Construction is a complex business characterized by multiple interdependent processes, contributions from experts in different fields, and evolving demands from project owners. Achieving a successful outcome requires excellence all the way from the design phase to on-site execution. Getting it right means money in the bank and a solid reference that brings in more projects down the line. Getting it wrong can mean making a loss, or even going out of business entirely…
Against this risky background and with so many actors involved, communication is of fundamental importance. This is a given. But whereas communication is about sharing separate plans in order to stay on the same page, collaboration is about actually creating the plan together right from the start.
So how should this collaboration between project participants begin?
As with so much of the modern construction process – or any modern business for that matter – the answer lies in the use of data. In the construction business, creating a data-accurate 3D model that all the project participants can work from and contribute towards is a sure way to bridge the gap between design intent and constructability.
Let’s take a look at the data-based construction process from the point of view of the structural designer, who plays a key role in collaboration from the outset of a project.
In construction, collaboration is more than communication
Structural designers are often the first participants in the construction process to tell the architect if a plan can be executed safely and within budget. There may be a lot of back and forth between the two as plans are adjusted and recalculations are done in order to create something that both parties are satisfied with. Collaboration starts here.
Performing calculations and analysis with automated tools help architects and engineers make faster collaborative decisions. Doing calculations manually may mean waiting another day – or longer. This communication is much more straightforward if the calculations are easily visible for review and validation. Spreadsheets are not ideal – the data is easier to understand when visualized as a 3D model.
Once both parties are satisfied that the numbers would result in a constructible outcome, it’s up to the structural engineer to communicate the plan to the material fabricators and on-site contractors.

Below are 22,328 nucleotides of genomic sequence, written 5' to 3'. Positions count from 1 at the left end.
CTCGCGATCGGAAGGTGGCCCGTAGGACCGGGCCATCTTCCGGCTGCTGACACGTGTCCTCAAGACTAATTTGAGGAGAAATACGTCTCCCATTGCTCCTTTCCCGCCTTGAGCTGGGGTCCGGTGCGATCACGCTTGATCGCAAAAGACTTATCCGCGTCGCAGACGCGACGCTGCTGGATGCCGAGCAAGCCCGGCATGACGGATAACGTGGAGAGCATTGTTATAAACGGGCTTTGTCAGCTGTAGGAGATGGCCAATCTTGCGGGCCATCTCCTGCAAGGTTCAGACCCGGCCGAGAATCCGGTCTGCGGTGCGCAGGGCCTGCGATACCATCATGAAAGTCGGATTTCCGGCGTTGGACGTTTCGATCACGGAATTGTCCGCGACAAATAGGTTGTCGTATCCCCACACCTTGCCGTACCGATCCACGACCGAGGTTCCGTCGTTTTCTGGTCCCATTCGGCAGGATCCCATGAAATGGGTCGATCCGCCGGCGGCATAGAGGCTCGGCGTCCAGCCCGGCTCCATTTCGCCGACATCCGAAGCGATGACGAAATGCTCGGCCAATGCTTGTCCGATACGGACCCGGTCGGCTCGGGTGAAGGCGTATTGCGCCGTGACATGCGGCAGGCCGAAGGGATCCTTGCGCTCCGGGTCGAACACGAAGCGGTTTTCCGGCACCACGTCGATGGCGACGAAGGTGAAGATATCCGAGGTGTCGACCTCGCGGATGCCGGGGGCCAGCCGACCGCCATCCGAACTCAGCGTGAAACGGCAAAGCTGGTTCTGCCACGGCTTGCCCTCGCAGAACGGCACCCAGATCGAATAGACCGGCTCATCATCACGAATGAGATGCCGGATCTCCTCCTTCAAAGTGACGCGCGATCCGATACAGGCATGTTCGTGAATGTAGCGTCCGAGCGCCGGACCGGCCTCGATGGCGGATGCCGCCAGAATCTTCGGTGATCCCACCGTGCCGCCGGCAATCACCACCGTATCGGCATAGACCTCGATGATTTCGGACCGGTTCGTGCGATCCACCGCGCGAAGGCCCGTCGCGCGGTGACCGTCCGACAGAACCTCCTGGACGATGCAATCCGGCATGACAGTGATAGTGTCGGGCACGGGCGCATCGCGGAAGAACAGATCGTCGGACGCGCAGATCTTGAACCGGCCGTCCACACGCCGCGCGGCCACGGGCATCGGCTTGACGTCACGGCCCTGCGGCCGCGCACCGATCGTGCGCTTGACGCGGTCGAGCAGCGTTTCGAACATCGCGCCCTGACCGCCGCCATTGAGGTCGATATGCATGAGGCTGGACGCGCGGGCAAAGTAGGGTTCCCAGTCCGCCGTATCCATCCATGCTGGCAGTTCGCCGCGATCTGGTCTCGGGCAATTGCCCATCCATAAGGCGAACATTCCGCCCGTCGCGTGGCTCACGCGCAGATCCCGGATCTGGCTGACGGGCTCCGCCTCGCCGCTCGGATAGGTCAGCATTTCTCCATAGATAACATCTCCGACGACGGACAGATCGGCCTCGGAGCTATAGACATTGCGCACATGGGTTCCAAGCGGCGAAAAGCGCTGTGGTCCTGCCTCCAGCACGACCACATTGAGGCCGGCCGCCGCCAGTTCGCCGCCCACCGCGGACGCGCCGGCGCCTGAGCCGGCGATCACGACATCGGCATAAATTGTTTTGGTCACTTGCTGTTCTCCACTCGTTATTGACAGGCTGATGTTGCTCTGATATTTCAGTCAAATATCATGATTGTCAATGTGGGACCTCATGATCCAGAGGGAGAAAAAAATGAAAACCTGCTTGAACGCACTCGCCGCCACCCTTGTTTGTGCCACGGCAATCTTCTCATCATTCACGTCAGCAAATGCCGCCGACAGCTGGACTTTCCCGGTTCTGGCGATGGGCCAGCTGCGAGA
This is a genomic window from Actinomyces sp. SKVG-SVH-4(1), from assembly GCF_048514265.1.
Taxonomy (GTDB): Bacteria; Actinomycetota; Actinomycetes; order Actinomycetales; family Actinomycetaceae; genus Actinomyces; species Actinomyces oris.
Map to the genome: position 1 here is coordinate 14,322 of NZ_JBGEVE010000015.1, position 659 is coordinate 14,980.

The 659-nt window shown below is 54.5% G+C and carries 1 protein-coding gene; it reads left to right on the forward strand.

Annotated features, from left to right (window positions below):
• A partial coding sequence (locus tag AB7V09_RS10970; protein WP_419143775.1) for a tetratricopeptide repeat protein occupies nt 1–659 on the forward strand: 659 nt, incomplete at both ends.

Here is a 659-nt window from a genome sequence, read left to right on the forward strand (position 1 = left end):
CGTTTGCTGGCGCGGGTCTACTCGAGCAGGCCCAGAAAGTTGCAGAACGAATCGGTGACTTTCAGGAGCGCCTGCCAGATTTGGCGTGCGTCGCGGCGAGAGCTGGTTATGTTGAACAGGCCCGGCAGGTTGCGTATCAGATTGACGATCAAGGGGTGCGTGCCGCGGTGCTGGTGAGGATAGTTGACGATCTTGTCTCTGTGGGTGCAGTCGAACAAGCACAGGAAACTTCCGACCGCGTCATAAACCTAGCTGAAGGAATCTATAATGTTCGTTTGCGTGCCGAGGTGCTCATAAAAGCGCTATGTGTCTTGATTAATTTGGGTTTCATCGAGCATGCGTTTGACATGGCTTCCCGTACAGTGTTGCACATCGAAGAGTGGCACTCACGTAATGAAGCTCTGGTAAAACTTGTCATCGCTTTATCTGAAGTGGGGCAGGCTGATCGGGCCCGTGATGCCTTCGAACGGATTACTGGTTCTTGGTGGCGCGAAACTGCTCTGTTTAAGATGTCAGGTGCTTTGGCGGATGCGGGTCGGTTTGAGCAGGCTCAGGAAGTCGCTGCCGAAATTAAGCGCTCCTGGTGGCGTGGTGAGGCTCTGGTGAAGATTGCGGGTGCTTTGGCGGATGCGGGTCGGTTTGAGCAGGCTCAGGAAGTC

When the fabricator and contractor receive a clear and accurate model, their jobs are more straightforward. They need to make fewer queries for the structural designer to clarify issues – saving both parties time – and the work goes more smoothly in the factory and on-site.
Collaborating around a data-accurate 3D model this early in the process has far reaching benefits all the way down the chain.
For instance, accurate calculations and analysis enable the structural engineer to present different options to customers, including alternatives for construction materials, labor-related costs, and the environmental impact of different choices. 3D models also allow late change requests to be accommodated more easily into the structural design process, so they do not cause confusion in the detailing phase, in the factor, or on site.
The benefits of data-driven collaboration are also evident in creating drawings, material lists and other documentation.
After the structural engineer has performed the calculations and analysis, the next step is to create any documents needed for executing the project. When this data is drawn from a 3D model, it passes seamlessly between engineers, technicians and the people involved in creating the deliverables. All changes are tracked too, so it’s possible to retrace steps should that be necessary.
Opportunity more than threat
With the benefits of collaboration around a 3D model so widespread across the construction chain, why then are some participants – including structural engineers – still reluctant to share data?
It’s a competitive industry, and collaboration is viewed by some as a threat to their position. Sharing knowledge – including key calculations and analysis – may be seen as giving away a competitive advantage. But this is an old-fashioned view, as the benefits of collaborating around a 3D model far outweigh any potential drawbacks.
This is particularly evident in the structural designer’s work. By allowing collaborative access to the 3D model at the core of their calculations and analysis, multiple other functions can work in tandem to save time and money. This frees up the structural designer to focus more on tasks that increase a building’s safety, or that allow it to be constructed more profitably and sustainably.
Structural designers want to produce great work, but are often under pressure to do things faster and cheaper. The key to solving this dilemma is to embrace the power of data and to collaborate around a 3D model with the other stakeholders – right from the start of a project. This is a proven way to increase design quality and personal productivity, while simultaneously keeping costs under control.